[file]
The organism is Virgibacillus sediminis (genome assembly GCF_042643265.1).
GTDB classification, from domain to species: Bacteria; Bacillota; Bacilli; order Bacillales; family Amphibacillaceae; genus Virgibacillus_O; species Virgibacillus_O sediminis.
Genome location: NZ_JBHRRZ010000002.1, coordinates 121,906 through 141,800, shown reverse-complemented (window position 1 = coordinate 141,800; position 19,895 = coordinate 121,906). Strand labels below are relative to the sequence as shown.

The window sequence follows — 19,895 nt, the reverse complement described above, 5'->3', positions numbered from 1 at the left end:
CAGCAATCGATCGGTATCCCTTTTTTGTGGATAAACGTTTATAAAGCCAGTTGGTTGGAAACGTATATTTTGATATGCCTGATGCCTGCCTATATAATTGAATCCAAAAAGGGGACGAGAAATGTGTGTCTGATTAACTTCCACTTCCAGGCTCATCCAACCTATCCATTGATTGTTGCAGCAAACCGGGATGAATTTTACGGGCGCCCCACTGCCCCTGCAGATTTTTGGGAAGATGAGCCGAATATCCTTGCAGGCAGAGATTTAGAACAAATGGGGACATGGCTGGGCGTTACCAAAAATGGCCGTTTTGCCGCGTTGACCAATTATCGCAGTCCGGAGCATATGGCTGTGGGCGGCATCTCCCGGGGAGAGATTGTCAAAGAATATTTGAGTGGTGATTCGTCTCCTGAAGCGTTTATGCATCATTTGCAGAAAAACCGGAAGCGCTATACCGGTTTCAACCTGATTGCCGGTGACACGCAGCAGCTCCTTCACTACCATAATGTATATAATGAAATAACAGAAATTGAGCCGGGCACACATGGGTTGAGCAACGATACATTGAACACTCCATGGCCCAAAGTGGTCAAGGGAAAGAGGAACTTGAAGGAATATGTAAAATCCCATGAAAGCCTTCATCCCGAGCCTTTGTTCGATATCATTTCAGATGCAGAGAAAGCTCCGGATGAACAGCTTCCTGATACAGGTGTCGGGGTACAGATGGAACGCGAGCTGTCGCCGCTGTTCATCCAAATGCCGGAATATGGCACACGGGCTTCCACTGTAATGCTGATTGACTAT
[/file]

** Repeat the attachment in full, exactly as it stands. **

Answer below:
The organism is Virgibacillus sediminis (genome assembly GCF_042643265.1).
GTDB classification, from domain to species: Bacteria; Bacillota; Bacilli; order Bacillales; family Amphibacillaceae; genus Virgibacillus_O; species Virgibacillus_O sediminis.
Genome location: NZ_JBHRRZ010000002.1, coordinates 121,906 through 141,800, shown reverse-complemented (window position 1 = coordinate 141,800; position 19,895 = coordinate 121,906). Strand labels below are relative to the sequence as shown.

The window sequence follows — 19,895 nt, the reverse complement described above, 5'->3', positions numbered from 1 at the left end:
CAGCAATCGATCGGTATCCCTTTTTTGTGGATAAACGTTTATAAAGCCAGTTGGTTGGAAACGTATATTTTGATATGCCTGATGCCTGCCTATATAATTGAATCCAAAAAGGGGACGAGAAATGTGTGTCTGATTAACTTCCACTTCCAGGCTCATCCAACCTATCCATTGATTGTTGCAGCAAACCGGGATGAATTTTACGGGCGCCCCACTGCCCCTGCAGATTTTTGGGAAGATGAGCCGAATATCCTTGCAGGCAGAGATTTAGAACAAATGGGGACATGGCTGGGCGTTACCAAAAATGGCCGTTTTGCCGCGTTGACCAATTATCGCAGTCCGGAGCATATGGCTGTGGGCGGCATCTCCCGGGGAGAGATTGTCAAAGAATATTTGAGTGGTGATTCGTCTCCTGAAGCGTTTATGCATCATTTGCAGAAAAACCGGAAGCGCTATACCGGTTTCAACCTGATTGCCGGTGACACGCAGCAGCTCCTTCACTACCATAATGTATATAATGAAATAACAGAAATTGAGCCGGGCACACATGGGTTGAGCAACGATACATTGAACACTCCATGGCCCAAAGTGGTCAAGGGAAAGAGGAACTTGAAGGAATATGTAAAATCCCATGAAAGCCTTCATCCCGAGCCTTTGTTCGATATCATTTCAGATGCAGAGAAAGCTCCGGATGAACAGCTTCCTGATACAGGTGTCGGGGTACAGATGGAACGCGAGCTGTCGCCGCTGTTCATCCAAATGCCGGAATATGGCACACGGGCTTCCACTGTAATGCTGATTGACTAT